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article imageOp-Ed: Russia delivers its own polar vortex

By Robert Weller     Mar 5, 2014 in Politics
Sevastopol - Is it 1938 all over again? Europe can't decide what to do about a power-hungry dictator who only wants a small part of a country with an ethnic Russian minority.
Unfortunately there are several newly independent nations that fit that description.
Will there be peace in our time?
The main difference between now and then is that the United States is not sitting on the sidelines, though some will say why should America care?
US Secretary of State John Kerry is meeting Wednesday in Paris to discuss the Ukraine with Russian Foreign Minister Sergey Lavrov. Armed gunmen forced the UN special representative to Crimea to leave, CNN reported, citing an ITV reporter who was with Robert Serry.
The most urgent pleas for help, other than Kiev, are coming from Poland. They can well remember how Hitler's Germany fabricated incidents to justify invading them, and the Soviets took what was left.
Europe is offering $15 billion in aid over the next two years, according to Jose Manuel Barroso, president of the European Commission. Kerry says the US will buttress that with an additional $1 billion.
That is not quite half what Ukraine says it needs. It is not clear how avid foreign investors will be about spending money in a country that could be annexed by the new Russian empire.
Russia threatened sanctions against foreign investors if Europe or the U.S. impose sanctions on Moscow.
The Russian threat could result in the U.S. Congress lifting its ban of the export of natural gas. The U.S. is becoming the world’s largest energy producer, if it has not already reached that point.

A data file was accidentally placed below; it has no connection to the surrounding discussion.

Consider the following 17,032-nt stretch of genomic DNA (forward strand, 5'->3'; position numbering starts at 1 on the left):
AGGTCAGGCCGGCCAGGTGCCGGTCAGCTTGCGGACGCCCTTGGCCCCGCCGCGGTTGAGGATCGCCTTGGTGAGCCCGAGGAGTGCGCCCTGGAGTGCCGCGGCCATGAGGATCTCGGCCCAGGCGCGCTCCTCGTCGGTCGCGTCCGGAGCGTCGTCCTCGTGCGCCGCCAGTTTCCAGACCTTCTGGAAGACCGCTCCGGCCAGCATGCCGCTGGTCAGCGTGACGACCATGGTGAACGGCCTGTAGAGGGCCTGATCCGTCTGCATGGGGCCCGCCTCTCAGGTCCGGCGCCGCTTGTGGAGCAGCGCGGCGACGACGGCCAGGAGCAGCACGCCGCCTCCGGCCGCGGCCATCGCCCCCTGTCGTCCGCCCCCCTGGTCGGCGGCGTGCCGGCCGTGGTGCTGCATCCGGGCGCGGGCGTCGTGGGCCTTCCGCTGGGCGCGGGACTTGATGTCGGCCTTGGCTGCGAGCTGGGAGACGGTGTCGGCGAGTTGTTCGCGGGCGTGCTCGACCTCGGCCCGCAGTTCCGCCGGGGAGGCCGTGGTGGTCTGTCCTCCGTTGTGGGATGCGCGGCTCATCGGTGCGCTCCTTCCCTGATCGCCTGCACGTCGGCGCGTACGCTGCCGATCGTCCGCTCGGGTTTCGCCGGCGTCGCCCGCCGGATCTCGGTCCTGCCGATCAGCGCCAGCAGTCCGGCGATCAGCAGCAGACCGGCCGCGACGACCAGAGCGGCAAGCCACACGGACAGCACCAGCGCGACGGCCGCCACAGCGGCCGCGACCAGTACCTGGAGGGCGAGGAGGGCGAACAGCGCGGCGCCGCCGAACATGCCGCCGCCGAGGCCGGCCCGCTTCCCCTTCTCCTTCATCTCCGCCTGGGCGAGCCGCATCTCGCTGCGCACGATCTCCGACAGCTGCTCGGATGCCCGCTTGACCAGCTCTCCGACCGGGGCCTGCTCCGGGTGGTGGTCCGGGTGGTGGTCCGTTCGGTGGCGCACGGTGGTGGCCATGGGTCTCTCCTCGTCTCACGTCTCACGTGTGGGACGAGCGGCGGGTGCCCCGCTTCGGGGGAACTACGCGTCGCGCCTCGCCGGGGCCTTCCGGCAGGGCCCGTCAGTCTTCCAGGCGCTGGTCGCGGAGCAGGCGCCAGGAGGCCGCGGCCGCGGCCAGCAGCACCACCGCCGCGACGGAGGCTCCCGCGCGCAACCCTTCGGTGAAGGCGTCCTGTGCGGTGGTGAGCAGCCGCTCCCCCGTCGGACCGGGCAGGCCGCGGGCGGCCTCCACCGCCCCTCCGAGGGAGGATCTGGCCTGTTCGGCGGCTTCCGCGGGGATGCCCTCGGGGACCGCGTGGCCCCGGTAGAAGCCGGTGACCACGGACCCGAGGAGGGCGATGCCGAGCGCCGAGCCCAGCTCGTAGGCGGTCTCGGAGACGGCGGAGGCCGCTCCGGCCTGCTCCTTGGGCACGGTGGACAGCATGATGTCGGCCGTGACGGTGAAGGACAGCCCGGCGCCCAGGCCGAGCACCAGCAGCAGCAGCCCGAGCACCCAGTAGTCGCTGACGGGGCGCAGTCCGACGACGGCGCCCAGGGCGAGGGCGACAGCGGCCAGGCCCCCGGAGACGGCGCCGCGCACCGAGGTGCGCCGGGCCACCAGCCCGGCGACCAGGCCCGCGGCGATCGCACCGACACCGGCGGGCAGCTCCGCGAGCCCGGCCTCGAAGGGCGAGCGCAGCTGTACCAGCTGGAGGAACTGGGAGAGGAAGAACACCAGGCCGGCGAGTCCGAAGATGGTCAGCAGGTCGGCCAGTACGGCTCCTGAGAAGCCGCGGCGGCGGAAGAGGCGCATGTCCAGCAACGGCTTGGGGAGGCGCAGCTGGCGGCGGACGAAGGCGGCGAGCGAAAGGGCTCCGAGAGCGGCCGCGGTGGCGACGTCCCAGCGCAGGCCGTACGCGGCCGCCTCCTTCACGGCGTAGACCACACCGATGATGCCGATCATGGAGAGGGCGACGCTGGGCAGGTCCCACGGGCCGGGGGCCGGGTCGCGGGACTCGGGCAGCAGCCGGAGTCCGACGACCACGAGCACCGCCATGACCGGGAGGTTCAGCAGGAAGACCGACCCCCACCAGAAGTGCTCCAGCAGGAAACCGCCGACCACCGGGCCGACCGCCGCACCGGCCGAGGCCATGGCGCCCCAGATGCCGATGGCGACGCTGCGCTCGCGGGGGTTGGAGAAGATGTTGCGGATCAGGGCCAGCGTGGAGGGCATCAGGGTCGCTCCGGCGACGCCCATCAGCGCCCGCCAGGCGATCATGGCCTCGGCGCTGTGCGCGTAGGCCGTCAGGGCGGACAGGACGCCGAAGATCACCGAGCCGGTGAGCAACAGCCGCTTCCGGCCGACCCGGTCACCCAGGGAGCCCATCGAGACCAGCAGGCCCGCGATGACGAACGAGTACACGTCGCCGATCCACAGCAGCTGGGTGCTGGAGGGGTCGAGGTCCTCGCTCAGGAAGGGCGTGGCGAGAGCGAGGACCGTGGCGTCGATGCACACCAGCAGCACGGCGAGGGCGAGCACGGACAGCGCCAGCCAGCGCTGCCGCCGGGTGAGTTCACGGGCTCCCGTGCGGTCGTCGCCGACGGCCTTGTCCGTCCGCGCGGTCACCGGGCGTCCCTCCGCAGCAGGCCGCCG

"The Russian aggression on Ukraine's territory is having political and economic consequences. The presence of the Russian military on Ukraine's territory is having an extremely negative effect of Ukraine's economy," said Ukrainian Prime Minister Arseniy Yatsenyuk.
Of course foreign investors are fleeing Russia too.
The idea of sending in international monitors to see if ethnic Russians are safe in Crimea is certain to be vetoed by Russia.
Ukraine can write off its Russian debt, just as Syria has already done, perhaps setting Moscow on the same course for bankruptcy that brought down the Berlin Wall.
The mainstream media has concluded Europe is impotent because it needs Russian gas, though there are big stockpiles and it is a warm winter.
France, just like 1938, is the main voice calling for action. Sadly, no one, particularly their British allies, supported them then.
"Let's start to initiate the path of dialogue, but at the same time, tomorrow there is an EU summit and sanctions could be voted tomorrow if there is no de-escalation," said French Foreign Minister Laurent Fabius.
One Russian response has been to begin testing new ICBMs, and violating the airspace of NATO-member Turkey. It recalls Russian Bears flying into Alaskan airspace and being turned back by American jets.
Also as in 1938, the Crimean peninsula is being portrayed in the Russian media as a hotbed of Nazi reactionaries, bent on harming ethnic Russians. The Washington Post reported not a single report of such activity has been reported, let alone confirmed.
It is only slightly more absurd than the 1,314 residents of Point Roberts, the tip of a peninsula that extends from Canada, claiming they are in danger of aggression from Ottawa.
Putin said the governor of Lutsk was tortured. The Post said he was doused with water.
Hitler presaged his plans in his book, Mein Kampf. Putin has said the greatest catastrophe of the 20th century.
The lukewarm support for the US is partly a result of the invasion of Iraq in a futile search for Weapons of Mass Destruction.
This opinion article was written by an independent writer. The opinions and views expressed herein are those of the author and are not necessarily intended to reflect those of
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